Thousands donated to child and family service agency following Nanaimo vigil

Toys and money donated to Kw’umut Lelum child and family services

A section of proposed Harbourfront Walkway between White Eagle Terrace and Battersea Road. (City of Nanaimo image)
Nanaimo’s proposed walkway extension project estimated at $25-30 million

City asking for feedback on concepts to connect Departure Bay Beach and ferry terminal

Members of the Department of Fisheries and Oceans’ Marine Mammal Response Program rescued an adult humpback what that was entangled in commercial fishing gear in the waters off of Entrance Island on Thursday, June 10. (Photo courtesy Marine Mammal Response Program)
Rescuers free humpback ‘anchored’ down by prawn traps near Nanaimo

Department of Fisheries and Oceans responders spend hours untangling whale

British Columbia-Yukon Community News Association’s 2021 Ma Murray Awards were handed out during a virtual ceremony on Friday, June 10. (Screen grab)
Black Press Media winners take gold at B.C. and Yukon journalism awards

Publications received nods in dozens of categories

Frank Phillips receives a visit from his wife Rena at Nanaimo Seniors Village on their 61st wedding anniversary, March 31, 2020. Social visits have been allowed since COVID-19 vaccination has been offered in all care homes. (Nanaimo News Bulletin)
B.C. prepares mandatory vaccination for senior care homes

180 more cases of COVID-19 in B.C. Friday, one more death

A Comox Valley shellfish operator pleaded guilty and was fined $10,000 in provincial court in Courtenay earlier this year. Record file photo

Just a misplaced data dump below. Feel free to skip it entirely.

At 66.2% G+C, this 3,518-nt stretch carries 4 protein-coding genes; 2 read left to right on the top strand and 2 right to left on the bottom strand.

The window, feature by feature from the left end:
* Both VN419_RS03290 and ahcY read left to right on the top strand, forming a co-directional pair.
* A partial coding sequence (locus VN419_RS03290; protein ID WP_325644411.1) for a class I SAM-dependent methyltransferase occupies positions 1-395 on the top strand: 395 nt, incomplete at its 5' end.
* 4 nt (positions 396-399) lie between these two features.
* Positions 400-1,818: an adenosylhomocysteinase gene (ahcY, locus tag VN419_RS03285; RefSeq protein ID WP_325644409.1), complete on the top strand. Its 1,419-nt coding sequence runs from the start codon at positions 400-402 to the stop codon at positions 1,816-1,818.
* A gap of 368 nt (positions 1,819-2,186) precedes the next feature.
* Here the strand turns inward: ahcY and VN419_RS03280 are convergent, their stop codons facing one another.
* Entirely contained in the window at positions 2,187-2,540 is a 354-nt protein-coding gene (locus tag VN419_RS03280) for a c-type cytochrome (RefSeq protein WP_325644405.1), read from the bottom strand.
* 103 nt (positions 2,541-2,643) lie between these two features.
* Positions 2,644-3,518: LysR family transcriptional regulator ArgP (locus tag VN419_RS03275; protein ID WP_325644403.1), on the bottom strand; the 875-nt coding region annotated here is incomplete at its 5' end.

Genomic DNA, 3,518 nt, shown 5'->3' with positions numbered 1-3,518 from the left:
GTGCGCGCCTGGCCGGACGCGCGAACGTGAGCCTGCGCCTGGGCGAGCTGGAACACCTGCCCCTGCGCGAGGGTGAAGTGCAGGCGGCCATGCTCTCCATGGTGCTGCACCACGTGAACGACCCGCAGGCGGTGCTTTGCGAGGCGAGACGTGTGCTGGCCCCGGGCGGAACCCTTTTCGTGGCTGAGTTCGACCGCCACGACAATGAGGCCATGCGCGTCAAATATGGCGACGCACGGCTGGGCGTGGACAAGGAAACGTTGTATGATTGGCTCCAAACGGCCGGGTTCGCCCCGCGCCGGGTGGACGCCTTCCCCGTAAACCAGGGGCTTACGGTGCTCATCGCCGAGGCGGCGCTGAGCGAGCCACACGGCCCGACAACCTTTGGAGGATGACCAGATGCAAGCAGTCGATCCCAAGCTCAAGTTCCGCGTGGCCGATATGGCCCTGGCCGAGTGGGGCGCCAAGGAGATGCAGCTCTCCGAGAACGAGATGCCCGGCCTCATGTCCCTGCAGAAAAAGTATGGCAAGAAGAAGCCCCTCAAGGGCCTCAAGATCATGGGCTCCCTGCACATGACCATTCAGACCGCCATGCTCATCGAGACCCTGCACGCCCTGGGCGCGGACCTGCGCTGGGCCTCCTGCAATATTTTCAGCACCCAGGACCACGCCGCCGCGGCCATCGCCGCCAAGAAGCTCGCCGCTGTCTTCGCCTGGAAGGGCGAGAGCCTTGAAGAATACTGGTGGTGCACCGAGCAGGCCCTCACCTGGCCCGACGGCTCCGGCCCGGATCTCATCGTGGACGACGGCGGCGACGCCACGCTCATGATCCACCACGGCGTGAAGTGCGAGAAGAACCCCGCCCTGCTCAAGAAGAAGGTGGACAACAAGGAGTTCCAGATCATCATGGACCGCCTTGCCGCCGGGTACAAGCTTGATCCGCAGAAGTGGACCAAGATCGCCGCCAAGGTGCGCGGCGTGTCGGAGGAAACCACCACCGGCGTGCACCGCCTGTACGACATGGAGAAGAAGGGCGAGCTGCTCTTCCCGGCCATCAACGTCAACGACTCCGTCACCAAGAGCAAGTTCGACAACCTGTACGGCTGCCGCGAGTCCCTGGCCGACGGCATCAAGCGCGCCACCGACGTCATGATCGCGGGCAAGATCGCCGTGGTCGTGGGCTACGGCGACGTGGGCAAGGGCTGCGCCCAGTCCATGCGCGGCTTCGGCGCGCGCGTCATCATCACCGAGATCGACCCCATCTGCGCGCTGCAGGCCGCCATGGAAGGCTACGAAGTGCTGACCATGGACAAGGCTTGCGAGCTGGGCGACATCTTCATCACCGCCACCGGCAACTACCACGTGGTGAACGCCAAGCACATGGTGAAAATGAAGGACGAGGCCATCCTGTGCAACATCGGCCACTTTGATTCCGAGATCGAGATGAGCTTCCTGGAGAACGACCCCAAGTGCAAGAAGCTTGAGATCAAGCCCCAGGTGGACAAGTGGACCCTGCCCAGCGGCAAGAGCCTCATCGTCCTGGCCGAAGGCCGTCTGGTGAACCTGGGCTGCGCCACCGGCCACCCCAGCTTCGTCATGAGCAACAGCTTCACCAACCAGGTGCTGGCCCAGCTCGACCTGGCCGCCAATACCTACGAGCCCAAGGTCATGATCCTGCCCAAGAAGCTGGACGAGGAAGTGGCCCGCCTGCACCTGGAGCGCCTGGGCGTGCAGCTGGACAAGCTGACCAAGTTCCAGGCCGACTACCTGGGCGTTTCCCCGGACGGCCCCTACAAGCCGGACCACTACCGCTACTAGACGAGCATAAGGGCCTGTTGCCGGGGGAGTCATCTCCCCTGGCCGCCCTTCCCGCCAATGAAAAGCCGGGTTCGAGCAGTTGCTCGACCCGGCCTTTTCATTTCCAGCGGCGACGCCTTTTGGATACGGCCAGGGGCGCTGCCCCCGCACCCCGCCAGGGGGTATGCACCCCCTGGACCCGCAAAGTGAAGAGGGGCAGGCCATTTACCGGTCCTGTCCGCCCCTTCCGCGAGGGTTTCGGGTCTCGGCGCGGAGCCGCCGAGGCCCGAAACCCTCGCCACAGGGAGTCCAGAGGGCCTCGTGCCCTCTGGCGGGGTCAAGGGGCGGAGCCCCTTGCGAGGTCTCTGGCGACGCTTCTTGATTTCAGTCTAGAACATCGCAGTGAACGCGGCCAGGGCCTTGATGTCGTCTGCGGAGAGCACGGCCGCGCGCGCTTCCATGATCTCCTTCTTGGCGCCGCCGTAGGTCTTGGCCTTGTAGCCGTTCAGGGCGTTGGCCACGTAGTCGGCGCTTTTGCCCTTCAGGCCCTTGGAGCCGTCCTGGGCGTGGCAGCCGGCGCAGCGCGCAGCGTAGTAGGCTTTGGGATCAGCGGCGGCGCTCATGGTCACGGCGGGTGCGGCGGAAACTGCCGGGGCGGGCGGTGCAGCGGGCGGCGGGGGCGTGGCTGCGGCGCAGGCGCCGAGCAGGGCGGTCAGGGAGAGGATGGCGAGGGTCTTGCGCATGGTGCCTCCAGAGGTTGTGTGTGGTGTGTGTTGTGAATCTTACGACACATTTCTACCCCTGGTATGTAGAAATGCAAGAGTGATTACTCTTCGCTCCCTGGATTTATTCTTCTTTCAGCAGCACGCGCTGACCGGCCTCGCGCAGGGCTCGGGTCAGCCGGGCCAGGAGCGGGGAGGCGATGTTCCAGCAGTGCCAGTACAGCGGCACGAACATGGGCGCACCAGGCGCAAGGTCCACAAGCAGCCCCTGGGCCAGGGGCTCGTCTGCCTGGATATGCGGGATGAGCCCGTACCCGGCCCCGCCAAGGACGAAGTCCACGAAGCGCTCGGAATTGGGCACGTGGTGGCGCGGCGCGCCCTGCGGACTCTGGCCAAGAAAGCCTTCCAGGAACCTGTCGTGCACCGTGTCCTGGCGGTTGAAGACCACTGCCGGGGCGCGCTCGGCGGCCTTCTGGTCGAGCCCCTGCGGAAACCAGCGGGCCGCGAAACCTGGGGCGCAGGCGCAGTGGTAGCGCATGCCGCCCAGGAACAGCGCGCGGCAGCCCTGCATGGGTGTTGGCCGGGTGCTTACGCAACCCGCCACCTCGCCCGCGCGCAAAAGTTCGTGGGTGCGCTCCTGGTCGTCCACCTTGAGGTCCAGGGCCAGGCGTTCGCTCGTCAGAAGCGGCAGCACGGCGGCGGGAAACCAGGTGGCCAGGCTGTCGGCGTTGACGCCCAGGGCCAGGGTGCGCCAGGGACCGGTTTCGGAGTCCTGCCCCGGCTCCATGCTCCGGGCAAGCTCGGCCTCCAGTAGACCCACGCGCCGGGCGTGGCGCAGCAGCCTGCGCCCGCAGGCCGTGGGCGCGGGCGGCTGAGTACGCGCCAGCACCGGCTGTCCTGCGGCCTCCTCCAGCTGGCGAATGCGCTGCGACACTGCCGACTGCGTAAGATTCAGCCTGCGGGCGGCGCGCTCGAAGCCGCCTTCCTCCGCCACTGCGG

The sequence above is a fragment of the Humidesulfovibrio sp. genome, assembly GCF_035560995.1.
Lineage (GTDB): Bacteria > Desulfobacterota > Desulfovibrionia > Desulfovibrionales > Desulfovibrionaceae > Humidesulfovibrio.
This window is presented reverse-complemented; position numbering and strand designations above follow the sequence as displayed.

B.C. clam harvester fined $10,000 for Fisheries Act violations

Charges against three others were stayed in Courtenay Provincial Court

Small town residents Reed and Dusty, played by drama students Niya Irving and Cole Simpson, contemplate what brought them to a condemned park and what is keeping them there in the Dover Bay Secondary School production of ‘Bethel Park Falls.’ (Josef Jacobson/News Bulletin)
High school drama students present outdoor performance at Nanaimo’s Dover Bay

Production to be staged in school courtyard with in-person audience

Police in Nanaimo hope the public can help find Sarah Duguay so investigators can check on her well-being. (Photo submitted)
Nanaimo RCMP trying to find woman who called police for help but hasn’t been located

Sarah Duguay, 40, not reported missing, but police want to check on her well-being

Beef to the pet owner who brought his puppy into the cold beer and wine store, where it promptly peed on another customer’s ankle.
Beefs & Bouquets, June 9

To submit a beef or a bouquet to the Nanaimo News Bulletin, e-mail editor@nanaimobulletin.com

Chilliwack cocaine trafficker Clayton Eheler seen with a tiger somewhere in Asia in 2014. Eheler was sentenced to nine years jail in 2018, but was released on bail in October 2020 pending his appeal of conviction.(Facebook)
Director of civil forfeiture seeks $140,000 from Fraser Valley drug dealer’s father-in-law

Clayton Eheler’s father-in-law Ray Morrissey caught with money in Fort St. John by B.C.’s gang unit

Lorraine Gibson, 90, received a COVID-19 immunization at the South Surrey Park and Ride vaccination clinic. (File photo: Aaron Hinks)
Surrey has had 25% of B.C.’s total COVID-19 cases

Surrey recorded 4,012 cases in May

Most Read